By Bill Wine
KYW Newsradio 1060
“There are more celebrities here than in rehab.” So says a character in New Year’s Eve, offering a remarkably appropriate capsule description of this exasperatingly superficial, one-dimensional concoction.
For folks who love seeing celebrities anywhere, for others who find casting directors the most fascinating members of a movie’s production team, and for those who would prefer to see lots of stars in a bad movie rather than one star in a good one, have a happy New Year’s Eve.
The rest of us will be over here wishing the champagne weren’t so flat.
If the remarkably resistible romcom New Year’s Eve is a commercial hit, as his Valentine’s Day was, director Garry Marshall just might work his way through every conceivable holiday as a calendar-determined premise.
Well, let’s see, Groundhog Day is taken. As are Halloween and Independence Day. How about Flag Day? Are you ready for Arbor Day? April Fool’s Day? Will you line up to see Columbus Day?
But I digress.
Not surprisingly, Valentine’s Day was a mediocre grab bag of vignettes, long on cameo appearances but short on credibility. His followup, another ensemble romantic comedy from the more-is-more school of moviemaking, invites half of Hollywood to the New Year’s Eve party.
That includes Robert De Niro as a dying man, Katherine Heigl as a caterer, Sarah Jessica Parker as a worried mom, Zac Efron as a courier, Josh Duhamel as a traveling businessman, Michelle Pfeiffer as an executive secretary, Halle Berry as a nurse, Ashton Kutcher as an elevator passenger, Hilary Swank as a Times Square executive, Jon Bon Jovi as a rock star, Carla Gugino as a midwife, Seth Meyers as an expectant dad, Sofia Vergara as a chef, Ludacris as a Times Square cop, Lea Michele as a backup singer, Abigail Breslin as a frustrated daughter, Ryan Seacrest as himself, and Marshall’s good-luck charm, Hector Elizondo, as a guy on the ball.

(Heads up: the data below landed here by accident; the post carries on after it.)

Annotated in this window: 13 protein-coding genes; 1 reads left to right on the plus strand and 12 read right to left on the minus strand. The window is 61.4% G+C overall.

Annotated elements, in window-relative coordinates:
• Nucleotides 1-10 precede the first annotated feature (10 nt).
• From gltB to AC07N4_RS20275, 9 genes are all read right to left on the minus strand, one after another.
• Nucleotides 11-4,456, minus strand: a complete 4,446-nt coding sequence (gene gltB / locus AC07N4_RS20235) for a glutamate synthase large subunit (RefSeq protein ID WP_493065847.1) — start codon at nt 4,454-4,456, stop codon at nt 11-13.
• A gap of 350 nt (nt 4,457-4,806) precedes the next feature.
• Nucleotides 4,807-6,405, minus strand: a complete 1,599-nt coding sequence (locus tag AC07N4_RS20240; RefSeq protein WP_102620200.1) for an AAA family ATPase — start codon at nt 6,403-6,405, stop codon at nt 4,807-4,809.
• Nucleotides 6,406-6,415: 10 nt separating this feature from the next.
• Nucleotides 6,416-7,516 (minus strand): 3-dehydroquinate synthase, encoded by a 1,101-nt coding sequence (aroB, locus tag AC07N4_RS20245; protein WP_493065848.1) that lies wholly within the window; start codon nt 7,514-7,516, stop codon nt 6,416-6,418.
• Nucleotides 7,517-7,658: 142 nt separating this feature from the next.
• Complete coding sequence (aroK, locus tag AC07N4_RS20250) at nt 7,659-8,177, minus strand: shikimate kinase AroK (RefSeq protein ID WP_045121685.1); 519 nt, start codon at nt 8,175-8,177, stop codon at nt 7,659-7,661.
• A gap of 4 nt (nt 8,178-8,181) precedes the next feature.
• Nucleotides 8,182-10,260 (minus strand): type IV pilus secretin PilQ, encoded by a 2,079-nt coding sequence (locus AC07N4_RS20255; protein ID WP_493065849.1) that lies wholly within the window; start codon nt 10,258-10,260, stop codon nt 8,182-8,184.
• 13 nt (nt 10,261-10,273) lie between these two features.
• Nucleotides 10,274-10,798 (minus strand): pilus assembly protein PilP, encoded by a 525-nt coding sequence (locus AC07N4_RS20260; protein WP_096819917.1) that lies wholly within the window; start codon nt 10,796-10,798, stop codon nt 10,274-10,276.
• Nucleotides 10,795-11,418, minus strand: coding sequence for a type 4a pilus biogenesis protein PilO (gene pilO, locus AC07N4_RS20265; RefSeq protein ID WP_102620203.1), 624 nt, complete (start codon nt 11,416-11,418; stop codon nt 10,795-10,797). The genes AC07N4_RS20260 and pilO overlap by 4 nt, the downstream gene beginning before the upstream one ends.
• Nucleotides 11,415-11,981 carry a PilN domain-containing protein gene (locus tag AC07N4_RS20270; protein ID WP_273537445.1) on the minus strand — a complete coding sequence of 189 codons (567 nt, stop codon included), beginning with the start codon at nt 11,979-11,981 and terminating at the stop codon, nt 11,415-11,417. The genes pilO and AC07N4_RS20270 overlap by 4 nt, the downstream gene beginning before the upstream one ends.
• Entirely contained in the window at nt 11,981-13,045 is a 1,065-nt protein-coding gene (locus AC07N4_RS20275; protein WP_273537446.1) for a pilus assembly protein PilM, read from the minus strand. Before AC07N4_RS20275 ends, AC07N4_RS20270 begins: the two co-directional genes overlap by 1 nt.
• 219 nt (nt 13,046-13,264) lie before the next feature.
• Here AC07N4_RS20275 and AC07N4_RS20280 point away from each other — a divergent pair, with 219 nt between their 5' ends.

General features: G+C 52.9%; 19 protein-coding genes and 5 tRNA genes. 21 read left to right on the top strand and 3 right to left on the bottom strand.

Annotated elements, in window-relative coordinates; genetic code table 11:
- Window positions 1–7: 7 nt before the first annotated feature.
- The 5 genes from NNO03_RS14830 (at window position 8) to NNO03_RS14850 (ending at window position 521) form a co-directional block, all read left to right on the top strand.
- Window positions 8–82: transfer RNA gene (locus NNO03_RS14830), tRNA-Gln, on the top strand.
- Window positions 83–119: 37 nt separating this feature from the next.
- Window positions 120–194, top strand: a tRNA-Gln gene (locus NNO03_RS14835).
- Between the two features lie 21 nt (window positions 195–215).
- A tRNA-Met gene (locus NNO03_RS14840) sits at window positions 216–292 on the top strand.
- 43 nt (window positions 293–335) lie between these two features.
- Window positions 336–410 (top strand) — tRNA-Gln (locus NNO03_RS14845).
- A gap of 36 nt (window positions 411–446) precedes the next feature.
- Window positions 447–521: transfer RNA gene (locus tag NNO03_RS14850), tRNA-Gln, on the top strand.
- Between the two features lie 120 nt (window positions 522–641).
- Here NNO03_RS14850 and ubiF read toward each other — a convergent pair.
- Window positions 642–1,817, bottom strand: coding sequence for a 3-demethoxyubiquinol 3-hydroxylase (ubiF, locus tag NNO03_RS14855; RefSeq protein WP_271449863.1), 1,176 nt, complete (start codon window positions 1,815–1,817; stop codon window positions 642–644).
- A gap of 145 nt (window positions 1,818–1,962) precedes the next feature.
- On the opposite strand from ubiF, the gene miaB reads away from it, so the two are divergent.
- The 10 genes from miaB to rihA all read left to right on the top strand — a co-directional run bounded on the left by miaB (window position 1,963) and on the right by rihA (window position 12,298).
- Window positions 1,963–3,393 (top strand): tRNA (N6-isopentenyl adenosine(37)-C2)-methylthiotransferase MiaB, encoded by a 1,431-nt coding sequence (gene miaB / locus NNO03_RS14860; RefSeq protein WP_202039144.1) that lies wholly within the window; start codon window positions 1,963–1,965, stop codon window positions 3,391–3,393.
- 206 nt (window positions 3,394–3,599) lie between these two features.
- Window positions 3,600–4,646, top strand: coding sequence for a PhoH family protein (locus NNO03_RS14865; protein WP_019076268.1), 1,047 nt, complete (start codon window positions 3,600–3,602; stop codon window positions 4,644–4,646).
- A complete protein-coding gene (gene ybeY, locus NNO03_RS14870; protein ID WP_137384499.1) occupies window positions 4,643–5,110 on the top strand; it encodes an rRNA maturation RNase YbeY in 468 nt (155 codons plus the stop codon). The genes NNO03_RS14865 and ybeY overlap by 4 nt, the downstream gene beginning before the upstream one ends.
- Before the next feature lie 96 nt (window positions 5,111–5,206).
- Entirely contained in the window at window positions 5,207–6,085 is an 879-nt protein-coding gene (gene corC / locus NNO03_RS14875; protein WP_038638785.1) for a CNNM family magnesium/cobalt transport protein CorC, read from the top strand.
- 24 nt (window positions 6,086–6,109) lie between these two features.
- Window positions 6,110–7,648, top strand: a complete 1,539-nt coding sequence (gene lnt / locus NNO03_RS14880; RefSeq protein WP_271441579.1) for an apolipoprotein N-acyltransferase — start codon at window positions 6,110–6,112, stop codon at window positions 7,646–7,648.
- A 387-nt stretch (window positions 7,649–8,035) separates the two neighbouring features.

Among many others. Not that there’s anyone left unemployed.
And their many different romantic and melodramatic storylines involving cardboard-cutout characters on the final day of the year and New York City’s Times Square (speaking of dropping the ball) crisscross and intersect until the stroke of midnight.
Producer and director Marshall (Pretty Woman, Runaway Bride, The Princess Diaries, Beaches), once again functioning as a virtual traffic cop, brings back Valentine’s Day‘s Jessica Biel and Kutcher while welcoming the thriving local populace to his cast and then letting everyone alone to act in whatever style each of them sees fit.
Why bother with uniformity at a to-each-his-or-her-own performance bash?
The result feels shallow and cynical and thoughtless and extravagantly inconsequential. Dramatically, the film is about as urgent and compelling as a broadcast of “New Year’s Rockin’ Eve” on television on the night in question.
The script by Katherine Fugate, who also wrote the screenplay for Valentine’s Day, is Necco-wafer thin, dangling fragments of stories and fleeting sketches and then snatching them away before we develop any kind of cerebral interest in, or emotional attachment to, any of the subplots.
We gawk and then they’re gone. Somebody turn off the lights.
So we’ll count down 2 stars out of 4 for this lightweight, celebrity-stuffed omnibus, New Year’s Eve. Like the song almost says, should our acquaintance with it be forgot and never brought to mind? Sounds like a plan.